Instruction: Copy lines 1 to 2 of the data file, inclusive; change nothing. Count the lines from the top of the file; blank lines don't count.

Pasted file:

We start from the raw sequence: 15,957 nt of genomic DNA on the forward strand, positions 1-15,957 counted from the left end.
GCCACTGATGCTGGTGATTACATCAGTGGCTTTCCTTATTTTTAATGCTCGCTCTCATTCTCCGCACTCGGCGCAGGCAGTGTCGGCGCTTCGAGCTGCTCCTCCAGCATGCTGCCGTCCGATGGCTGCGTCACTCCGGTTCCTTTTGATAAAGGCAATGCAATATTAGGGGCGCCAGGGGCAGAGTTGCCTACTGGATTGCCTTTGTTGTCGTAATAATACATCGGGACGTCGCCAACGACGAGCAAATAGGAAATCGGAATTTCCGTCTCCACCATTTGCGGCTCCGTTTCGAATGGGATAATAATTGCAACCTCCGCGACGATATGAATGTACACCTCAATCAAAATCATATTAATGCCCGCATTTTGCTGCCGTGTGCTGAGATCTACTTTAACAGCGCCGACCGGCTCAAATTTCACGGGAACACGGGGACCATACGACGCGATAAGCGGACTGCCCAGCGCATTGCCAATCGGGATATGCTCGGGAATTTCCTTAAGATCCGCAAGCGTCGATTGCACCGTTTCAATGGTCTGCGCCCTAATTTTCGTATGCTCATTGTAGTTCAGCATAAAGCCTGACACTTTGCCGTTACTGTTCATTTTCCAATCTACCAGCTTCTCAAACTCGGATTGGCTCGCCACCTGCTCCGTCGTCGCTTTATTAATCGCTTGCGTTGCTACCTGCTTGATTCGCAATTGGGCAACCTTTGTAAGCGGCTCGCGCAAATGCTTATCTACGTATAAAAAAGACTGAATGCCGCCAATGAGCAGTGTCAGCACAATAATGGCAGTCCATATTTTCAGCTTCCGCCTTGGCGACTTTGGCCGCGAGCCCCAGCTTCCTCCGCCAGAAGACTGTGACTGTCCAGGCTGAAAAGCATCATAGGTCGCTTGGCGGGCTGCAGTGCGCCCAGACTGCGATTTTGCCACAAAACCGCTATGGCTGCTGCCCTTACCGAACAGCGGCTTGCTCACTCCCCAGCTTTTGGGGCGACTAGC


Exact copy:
We start from the raw sequence: 15,957 nt of genomic DNA on the forward strand, positions 1-15,957 counted from the left end.
GCCACTGATGCTGGTGATTACATCAGTGGCTTTCCTTATTTTTAATGCTCGCTCTCATTCTCCGCACTCGGCGCAGGCAGTGTCGGCGCTTCGAGCTGCTCCTCCAGCATGCTGCCGTCCGATGGCTGCGTCACTCCGGTTCCTTTTGATAAAGGCAATGCAATATTAGGGGCGCCAGGGGCAGAGTTGCCTACTGGATTGCCTTTGTTGTCGTAATAATACATCGGGACGTCGCCAACGACGAGCAAATAGGAAATCGGAATTTCCGTCTCCACCATTTGCGGCTCCGTTTCGAATGGGATAATAATTGCAACCTCCGCGACGATATGAATGTACACCTCAATCAAAATCATATTAATGCCCGCATTTTGCTGCCGTGTGCTGAGATCTACTTTAACAGCGCCGACCGGCTCAAATTTCACGGGAACACGGGGACCATACGACGCGATAAGCGGACTGCCCAGCGCATTGCCAATCGGGATATGCTCGGGAATTTCCTTAAGATCCGCAAGCGTCGATTGCACCGTTTCAATGGTCTGCGCCCTAATTTTCGTATGCTCATTGTAGTTCAGCATAAAGCCTGACACTTTGCCGTTACTGTTCATTTTCCAATCTACCAGCTTCTCAAACTCGGATTGGCTCGCCACCTGCTCCGTCGTCGCTTTATTAATCGCTTGCGTTGCTACCTGCTTGATTCGCAATTGGGCAACCTTTGTAAGCGGCTCGCGCAAATGCTTATCTACGTATAAAAAAGACTGAATGCCGCCAATGAGCAGTGTCAGCACAATAATGGCAGTCCATATTTTCAGCTTCCGCCTTGGCGACTTTGGCCGCGAGCCCCAGCTTCCTCCGCCAGAAGACTGTGACTGTCCAGGCTGAAAAGCATCATAGGTCGCTTGGCGGGCTGCAGTGCGCCCAGACTGCGATTTTGCCACAAAACCGCTATGGCTGCTGCCCTTACCGAACAGCGGCTTGCTCACTCCCCAGCTTTTGGGGCGACTAGC